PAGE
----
SCHOOL funding reform led the community cabinet meeting at Redbank Plains Sate High School last week, with controversial issues such as the impact of carbon tax barely getting a mention.
Prime Minister Julia Gillard brought the audiences' attention to Glenala State High School's success under the Smarter Schools National Partnerships program where funding had returned significant outcomes.
Principal Corrine McMillan told the cabinet meeting how an extra $800 per student per year had increased the school's attendance by 12% in less than a year.
"We've seen 71% of our students receive an OP of one to 15," Ms McMillan said
"We've also seen 84% of students graduate with a Queensland Certificate of Education, which is more than a 15% increase for our students."
Ms Gillard was asked twice about the delivery and handling of the Gonski Review by spokeswomen from the Kruger Primary School and Blair State School communities, but said the Federal Government was yet to formally respond to the report.
"David Gonski gave us a report that recommends a new school funding system," Ms Gillard said.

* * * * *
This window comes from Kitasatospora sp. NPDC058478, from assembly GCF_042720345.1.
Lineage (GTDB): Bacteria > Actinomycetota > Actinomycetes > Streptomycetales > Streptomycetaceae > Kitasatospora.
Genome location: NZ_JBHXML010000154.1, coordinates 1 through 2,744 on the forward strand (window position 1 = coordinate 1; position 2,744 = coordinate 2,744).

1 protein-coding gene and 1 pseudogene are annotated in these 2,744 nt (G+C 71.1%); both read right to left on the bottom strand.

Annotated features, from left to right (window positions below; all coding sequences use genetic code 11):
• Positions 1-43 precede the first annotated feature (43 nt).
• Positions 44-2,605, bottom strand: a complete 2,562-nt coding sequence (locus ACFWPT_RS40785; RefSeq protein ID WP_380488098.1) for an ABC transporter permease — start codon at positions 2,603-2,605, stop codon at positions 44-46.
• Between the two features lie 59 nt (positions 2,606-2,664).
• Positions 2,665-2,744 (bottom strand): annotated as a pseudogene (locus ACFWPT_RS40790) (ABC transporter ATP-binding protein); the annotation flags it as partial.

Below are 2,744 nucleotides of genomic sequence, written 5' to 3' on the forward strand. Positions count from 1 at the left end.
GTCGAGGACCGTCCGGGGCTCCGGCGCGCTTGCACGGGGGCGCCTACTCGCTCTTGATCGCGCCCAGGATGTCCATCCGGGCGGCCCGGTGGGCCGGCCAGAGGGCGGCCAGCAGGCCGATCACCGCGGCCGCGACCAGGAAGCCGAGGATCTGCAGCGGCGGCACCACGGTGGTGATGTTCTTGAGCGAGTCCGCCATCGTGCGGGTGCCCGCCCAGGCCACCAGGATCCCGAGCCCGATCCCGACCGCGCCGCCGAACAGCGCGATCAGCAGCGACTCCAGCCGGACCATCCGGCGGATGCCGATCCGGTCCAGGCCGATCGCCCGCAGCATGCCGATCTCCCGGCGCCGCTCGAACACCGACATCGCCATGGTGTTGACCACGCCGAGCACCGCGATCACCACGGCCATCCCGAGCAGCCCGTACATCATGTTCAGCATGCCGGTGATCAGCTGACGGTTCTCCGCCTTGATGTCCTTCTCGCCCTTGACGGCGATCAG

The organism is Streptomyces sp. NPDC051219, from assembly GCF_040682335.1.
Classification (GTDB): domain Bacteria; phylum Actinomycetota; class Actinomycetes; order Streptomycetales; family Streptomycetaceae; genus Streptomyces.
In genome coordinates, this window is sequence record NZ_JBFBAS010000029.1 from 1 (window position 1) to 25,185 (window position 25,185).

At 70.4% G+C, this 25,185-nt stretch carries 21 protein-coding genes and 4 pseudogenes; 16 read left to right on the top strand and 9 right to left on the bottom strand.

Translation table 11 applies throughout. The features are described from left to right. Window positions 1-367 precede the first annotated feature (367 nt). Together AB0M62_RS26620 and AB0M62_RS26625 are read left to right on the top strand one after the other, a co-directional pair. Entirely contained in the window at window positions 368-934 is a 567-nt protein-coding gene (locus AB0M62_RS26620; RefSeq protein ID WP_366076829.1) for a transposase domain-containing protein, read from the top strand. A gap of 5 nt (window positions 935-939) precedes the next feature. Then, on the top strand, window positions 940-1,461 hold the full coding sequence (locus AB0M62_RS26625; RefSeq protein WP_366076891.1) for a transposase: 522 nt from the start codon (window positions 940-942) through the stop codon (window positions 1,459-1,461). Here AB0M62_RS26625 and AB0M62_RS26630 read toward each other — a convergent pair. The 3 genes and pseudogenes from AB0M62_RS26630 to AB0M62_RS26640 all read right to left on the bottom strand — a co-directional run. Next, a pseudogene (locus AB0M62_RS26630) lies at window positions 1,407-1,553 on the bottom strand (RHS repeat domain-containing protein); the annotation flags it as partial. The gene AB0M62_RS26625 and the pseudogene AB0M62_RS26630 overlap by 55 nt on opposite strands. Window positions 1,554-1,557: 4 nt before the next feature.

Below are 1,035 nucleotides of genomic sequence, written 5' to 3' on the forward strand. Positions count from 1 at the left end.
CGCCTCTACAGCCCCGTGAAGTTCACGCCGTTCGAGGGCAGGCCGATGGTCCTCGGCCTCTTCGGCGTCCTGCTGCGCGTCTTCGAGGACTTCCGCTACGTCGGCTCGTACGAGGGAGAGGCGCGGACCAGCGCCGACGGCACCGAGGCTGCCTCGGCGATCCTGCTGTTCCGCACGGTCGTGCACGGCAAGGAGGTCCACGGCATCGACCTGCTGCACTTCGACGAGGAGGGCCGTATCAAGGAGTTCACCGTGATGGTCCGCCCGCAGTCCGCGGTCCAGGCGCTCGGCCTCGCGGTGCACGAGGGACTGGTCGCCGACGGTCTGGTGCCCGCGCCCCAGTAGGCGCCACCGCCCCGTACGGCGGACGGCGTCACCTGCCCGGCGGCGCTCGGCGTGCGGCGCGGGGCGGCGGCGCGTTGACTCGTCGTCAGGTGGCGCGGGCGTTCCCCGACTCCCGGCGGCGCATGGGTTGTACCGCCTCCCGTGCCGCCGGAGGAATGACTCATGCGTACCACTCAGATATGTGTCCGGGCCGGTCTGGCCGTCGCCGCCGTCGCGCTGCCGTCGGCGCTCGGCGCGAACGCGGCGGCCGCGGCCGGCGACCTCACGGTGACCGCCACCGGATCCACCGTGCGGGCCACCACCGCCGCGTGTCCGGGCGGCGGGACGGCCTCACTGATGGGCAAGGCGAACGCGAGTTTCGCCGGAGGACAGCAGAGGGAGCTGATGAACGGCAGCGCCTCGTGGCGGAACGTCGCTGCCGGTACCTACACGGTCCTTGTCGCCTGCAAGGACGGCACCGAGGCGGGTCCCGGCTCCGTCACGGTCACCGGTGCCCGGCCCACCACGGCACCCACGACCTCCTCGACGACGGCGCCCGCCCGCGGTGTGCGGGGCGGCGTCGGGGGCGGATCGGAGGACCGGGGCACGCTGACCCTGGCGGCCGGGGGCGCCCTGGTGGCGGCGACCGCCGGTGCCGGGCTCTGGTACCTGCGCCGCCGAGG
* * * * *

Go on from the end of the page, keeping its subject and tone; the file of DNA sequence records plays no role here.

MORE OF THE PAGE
"It's a very big change from what we have now with very big financial consequences not only for the Federal Government, but also for the state governments."
When Nikki Parker of Ipswich questioned the Government's timeframe for delivering urgent funds to local schools in the light of "spin", Ms Gillard quickly responded with: "I think you can judge us by our record to date, we've basically doubled the amount of funding going into to school education".
Local community activist Jim Dodrill raised concerns about the Transpacific Waste Management's toxic waste dump bordering Riverview and Collingwood Park, which he said was one of the largest in the country.
But Minister for Sustainability, Environment, Water, Population and Communities Tony Bourke said the issue was for the state government.
The Prime Minister also promised a sand bagging machine to the Ipswich SES after they filled 11,000 sandbags by hand during the floods.